Wisconsin beach monitoring and assessments
Clean beaches are places we all enjoy.
Every year thousands of people safely enjoy swimming in Wisconsin waters. The DNR and local health officials monitor water at public beaches on a regular basis to protect public health.
Research has linked swimming in polluted waters with adverse human health effects. People can be exposed to pathogens (disease–causing microorganisms) in recreational waters through ingestion, inhalation and body contact. Swimming–related illnesses caused by these pathogens include sore throats and diarrhea; respiratory, ear, eye and skin infections; and more serious illnesses like meningitis and hepatitis.
- Beach Monitoring Requirements
- 2015 Annual Beach Monitoring report
- 2014 Annual Beach Monitoring report
- 2013 Annual Beach Monitoring report
- 2012 Annual Beach Monitoring report
- 2011 Annual Beach Monitoring report
- 2010 Annual Beach Monitoring report
- A guide to Great Lakes water quality, 2007
- Search impaired beaches
Monitoring data collected through the Beach health program, state parks monitoring and through local, state and federal partners provides the basis for assessment of beach conditions in relation to the state’s water quality standards. Wisconsin lists and delists beach sites based on assessment protocols outlined in its Wisconsin Assessment and Listing Methology (WisCALM). The DNR uses these procedures and water quality standards to determine whether a beach is impaired.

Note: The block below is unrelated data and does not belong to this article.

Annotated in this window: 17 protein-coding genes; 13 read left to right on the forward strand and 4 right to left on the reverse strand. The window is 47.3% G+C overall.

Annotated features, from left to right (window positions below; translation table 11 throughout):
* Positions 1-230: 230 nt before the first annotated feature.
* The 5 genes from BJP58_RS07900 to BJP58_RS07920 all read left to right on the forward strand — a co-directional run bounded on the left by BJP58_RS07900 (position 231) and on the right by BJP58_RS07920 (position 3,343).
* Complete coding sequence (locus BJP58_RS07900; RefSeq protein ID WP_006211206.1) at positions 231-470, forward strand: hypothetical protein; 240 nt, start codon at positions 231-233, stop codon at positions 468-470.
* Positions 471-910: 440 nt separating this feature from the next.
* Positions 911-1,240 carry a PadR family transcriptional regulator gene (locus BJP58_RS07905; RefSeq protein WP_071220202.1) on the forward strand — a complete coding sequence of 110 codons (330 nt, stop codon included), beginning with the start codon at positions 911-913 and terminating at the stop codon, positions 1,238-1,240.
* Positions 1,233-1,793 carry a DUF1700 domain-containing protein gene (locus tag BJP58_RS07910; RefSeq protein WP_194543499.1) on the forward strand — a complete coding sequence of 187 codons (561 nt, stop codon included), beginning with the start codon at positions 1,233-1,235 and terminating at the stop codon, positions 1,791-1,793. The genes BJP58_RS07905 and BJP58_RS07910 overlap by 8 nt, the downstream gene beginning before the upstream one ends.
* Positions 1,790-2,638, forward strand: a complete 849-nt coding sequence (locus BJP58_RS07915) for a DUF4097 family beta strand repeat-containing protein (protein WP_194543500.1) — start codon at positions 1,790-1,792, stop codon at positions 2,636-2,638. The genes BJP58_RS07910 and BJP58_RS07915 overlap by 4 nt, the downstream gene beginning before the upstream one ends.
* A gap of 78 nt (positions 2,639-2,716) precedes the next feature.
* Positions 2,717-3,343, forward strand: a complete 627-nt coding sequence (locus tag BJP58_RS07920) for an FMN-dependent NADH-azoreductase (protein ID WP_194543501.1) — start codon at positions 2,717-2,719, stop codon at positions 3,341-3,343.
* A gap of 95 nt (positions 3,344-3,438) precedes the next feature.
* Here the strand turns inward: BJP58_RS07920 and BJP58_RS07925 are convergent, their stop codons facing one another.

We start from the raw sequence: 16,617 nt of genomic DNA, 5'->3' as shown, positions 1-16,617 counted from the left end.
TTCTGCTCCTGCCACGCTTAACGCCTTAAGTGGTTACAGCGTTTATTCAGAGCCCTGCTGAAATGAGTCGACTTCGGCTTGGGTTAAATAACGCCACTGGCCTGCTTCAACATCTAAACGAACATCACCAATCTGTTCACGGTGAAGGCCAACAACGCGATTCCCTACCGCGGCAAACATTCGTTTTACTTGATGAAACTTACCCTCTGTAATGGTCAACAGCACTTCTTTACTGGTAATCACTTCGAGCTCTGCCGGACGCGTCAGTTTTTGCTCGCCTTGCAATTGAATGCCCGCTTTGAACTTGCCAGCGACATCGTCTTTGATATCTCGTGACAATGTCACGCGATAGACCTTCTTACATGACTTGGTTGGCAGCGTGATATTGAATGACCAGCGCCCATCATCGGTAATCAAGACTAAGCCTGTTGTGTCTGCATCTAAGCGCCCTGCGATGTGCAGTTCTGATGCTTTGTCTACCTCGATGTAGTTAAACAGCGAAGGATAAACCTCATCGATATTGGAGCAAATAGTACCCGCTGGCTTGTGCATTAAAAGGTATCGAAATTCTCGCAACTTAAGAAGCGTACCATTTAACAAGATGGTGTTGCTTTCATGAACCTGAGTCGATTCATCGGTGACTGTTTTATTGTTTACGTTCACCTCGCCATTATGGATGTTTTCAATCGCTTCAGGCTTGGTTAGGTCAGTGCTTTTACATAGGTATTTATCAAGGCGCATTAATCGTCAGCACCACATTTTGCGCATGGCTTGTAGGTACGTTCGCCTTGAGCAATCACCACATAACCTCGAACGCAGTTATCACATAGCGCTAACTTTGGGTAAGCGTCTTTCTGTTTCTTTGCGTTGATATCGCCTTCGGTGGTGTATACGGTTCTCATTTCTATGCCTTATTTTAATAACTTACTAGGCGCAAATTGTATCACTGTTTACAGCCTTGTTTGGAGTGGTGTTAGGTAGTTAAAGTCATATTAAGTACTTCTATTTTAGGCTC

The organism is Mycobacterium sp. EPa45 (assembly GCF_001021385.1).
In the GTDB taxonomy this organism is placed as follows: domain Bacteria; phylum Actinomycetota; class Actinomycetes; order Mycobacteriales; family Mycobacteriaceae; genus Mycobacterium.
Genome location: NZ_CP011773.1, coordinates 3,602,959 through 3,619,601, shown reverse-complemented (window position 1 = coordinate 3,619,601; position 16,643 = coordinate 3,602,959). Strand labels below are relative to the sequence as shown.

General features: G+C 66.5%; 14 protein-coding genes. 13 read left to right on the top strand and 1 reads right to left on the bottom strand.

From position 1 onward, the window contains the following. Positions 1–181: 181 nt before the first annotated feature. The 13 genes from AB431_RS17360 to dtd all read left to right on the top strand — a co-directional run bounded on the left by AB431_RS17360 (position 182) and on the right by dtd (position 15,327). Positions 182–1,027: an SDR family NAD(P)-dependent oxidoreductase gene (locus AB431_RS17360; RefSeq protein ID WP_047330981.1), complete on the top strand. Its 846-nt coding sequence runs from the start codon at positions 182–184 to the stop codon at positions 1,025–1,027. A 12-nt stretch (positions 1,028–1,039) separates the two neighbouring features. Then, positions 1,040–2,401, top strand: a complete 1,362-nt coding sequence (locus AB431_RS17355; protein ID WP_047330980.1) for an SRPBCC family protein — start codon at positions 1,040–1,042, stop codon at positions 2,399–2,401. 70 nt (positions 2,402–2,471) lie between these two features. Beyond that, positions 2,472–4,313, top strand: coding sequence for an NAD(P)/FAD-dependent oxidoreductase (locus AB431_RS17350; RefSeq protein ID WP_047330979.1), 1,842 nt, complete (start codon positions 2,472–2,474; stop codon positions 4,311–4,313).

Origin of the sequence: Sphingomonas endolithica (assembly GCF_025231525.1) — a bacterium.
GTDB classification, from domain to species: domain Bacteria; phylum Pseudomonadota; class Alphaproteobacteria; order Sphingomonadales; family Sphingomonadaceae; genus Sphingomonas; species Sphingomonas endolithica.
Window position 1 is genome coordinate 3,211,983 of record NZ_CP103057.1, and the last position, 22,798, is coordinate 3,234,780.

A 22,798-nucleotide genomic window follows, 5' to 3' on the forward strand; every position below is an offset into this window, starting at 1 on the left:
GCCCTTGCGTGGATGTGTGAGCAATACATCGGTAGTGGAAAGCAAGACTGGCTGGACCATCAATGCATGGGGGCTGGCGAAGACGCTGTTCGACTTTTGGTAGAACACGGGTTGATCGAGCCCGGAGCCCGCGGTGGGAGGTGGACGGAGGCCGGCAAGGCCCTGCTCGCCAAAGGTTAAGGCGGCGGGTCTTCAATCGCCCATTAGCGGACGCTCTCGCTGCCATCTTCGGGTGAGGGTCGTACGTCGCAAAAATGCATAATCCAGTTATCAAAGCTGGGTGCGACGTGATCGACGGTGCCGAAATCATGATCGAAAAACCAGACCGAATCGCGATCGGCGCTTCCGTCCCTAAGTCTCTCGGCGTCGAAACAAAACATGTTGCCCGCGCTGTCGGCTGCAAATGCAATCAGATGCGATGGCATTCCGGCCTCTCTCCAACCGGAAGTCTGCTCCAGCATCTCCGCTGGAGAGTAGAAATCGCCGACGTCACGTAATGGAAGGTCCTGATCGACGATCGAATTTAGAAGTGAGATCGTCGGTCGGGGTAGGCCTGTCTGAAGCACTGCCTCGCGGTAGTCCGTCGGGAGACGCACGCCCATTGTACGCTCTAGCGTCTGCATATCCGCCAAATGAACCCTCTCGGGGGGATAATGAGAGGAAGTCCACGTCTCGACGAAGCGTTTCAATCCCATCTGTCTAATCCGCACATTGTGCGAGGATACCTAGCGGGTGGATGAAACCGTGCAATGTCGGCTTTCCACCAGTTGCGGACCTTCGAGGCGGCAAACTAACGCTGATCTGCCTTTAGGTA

State and local monitoring
The DNR receives funds for a number of beach monitoring activities. The department provides annual updates on the states’ beach health, provides funding to local, state and federal partners monitoring or assessing beaches and manages the state’s Great Lakes Beach Program.
2012 marks the eleventh year for Wisconsin’s Beach Program as part of the federal Beach (Beaches Environmental Assessment and Coastal Health) Act of 2000. The Beach Act is an amendment to the Clean Water Act which requires all coastal states, including Great Lakes states, to develop programs for effective water quality monitoring and public notification at coastal recreational beaches. The U.S. Environmental Protection Agency has made grants available to participating states to develop and implement a statewide beach program. In addition to coastal beach monitoring, the DNR provides beach monitoring at all state parks with beaches. This monitoring program provides a critical supplement to local agency monitoring on the safety of swimming beaches in a given county.
County health officials are also charged with managing inland beaches. Many inland beaches are monitored through county health programs, and county health departments share data with the state and federal agencies through the Beach health site hosted by the United States Geological Survey. This comprehensive site provides detailed results from monitoring work as well as beach closing information. Please visit the Beach health site before you take your next trip to one of our beautiful Wisconsin beaches.
Other beach monitoring
The EPA provides funds to communities with Great Lakes beaches to monitor for elevated levels of Escherichia coli , or E.coli, a pathogen that can cause illness if ingested. The monitoring data helps local health officials determine when to close a beach due to unsafe conditions, and to notify the public so that beach visitors can make informed choices about swimming at the beach.